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Brotherly love

by BILL BULEY
Staff Writer | December 16, 2020 1:09 AM

COEUR d’ALENE — Brothers Michael Krapfl and John Patrick Krapfl were in a mini debate Monday at The Press as they discussed their donation to Christmas for All.

“My dad put the money in something that’s really secret,” said 8-year-old Michael.

“It’s in his book,” chimed in 6-year-old JP.

“No, it’s not in the book,” Michael responded.

Little brother refused to concede.

“It is, with the pirate logo,” he said.

The sons of Patrick and Julie Krapfl of Garwood were discussing money because they recently donated a good chunk of their own to The Press CFA.

They earned it the old-fashioned way — working and saving.

They did chores around the house, squirreled away birthday cash and even picked up rocks outside so they could raise money to help others during the holidays.

Each gave $25, while mom and dad pitched in with $50 for each boy, raising their contribution to $75 each and $150 total.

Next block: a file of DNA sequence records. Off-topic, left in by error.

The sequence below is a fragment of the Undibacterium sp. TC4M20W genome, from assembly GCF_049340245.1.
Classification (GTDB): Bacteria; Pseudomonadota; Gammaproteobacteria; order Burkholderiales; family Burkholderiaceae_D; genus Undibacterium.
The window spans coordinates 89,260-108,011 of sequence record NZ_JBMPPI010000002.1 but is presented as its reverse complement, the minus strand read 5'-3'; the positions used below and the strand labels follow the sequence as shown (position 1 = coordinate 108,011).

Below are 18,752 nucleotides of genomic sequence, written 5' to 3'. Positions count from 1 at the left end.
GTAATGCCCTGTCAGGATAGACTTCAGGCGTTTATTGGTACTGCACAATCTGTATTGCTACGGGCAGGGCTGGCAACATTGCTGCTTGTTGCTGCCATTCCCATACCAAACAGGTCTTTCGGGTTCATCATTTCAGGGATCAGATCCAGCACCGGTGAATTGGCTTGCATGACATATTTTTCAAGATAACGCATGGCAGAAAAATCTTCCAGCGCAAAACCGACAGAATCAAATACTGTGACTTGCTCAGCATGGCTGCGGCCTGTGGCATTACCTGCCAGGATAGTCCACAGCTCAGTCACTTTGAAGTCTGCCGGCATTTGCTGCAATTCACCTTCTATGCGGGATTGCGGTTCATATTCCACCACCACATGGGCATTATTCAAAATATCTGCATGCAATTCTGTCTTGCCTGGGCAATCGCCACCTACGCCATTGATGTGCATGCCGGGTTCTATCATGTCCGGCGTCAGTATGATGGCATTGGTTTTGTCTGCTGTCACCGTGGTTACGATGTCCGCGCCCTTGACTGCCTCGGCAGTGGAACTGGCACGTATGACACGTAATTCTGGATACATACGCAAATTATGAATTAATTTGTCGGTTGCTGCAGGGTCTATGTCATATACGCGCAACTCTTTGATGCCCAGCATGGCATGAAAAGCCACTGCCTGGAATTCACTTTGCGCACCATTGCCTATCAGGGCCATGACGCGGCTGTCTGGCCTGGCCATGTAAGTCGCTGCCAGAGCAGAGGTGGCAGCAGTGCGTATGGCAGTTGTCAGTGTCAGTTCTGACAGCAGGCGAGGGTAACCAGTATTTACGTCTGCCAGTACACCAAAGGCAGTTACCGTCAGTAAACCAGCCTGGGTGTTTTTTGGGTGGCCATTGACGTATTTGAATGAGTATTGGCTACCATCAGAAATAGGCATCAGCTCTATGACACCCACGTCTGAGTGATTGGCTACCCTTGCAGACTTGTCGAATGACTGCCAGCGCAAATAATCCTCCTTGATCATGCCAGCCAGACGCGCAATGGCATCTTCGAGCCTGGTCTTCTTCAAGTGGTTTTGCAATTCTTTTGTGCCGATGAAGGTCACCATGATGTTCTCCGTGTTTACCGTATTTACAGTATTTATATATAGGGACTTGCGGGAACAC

“We’re not just going to give them money to waste on unimportant things,” Patrick Krapfl said.

Patrick said his father often contributed to Catholic charities and CFA. He, in turn, has donated and he encourages his sons to do the same.

When the Krapfls visited The Press to give their donations, the brothers came along to see how it works, that real people are involved in this process, that everything is not automated.

“I want them to experience the actual tangible experience about turning it over,” Patrick said.

They are learning.

The boys recently came to their parents with a request to earn money.

As the family recently put in a shop on their property, there were orange-sized rocks scattered all over.

Pick them up, their dad offered, and he would pay 5 cents a rock. So, for moving 100 rocks, they could earn $5.

The brothers left no rock behind. Well, almost no rocks.

“When they want something we give them a chore like that,” Patrick Krapfl said.

As for what they want for Christmas, Michael named a few things — Nintendo, hover board, and weights less than 10 pounds.

“He’s been wanting to work out,” dad said.

To which Michael added, “I only have one 10-pound weight in the garage. That’s why I want below 10 pounds.”

John Patrick, bouncing around The Press lobby, stopped when he heard his brother.

“I can only lift a one pound,” he said with a grin.

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Raised so far: $160,790 To date last year: $79,670 Needed to reach goal: $39,210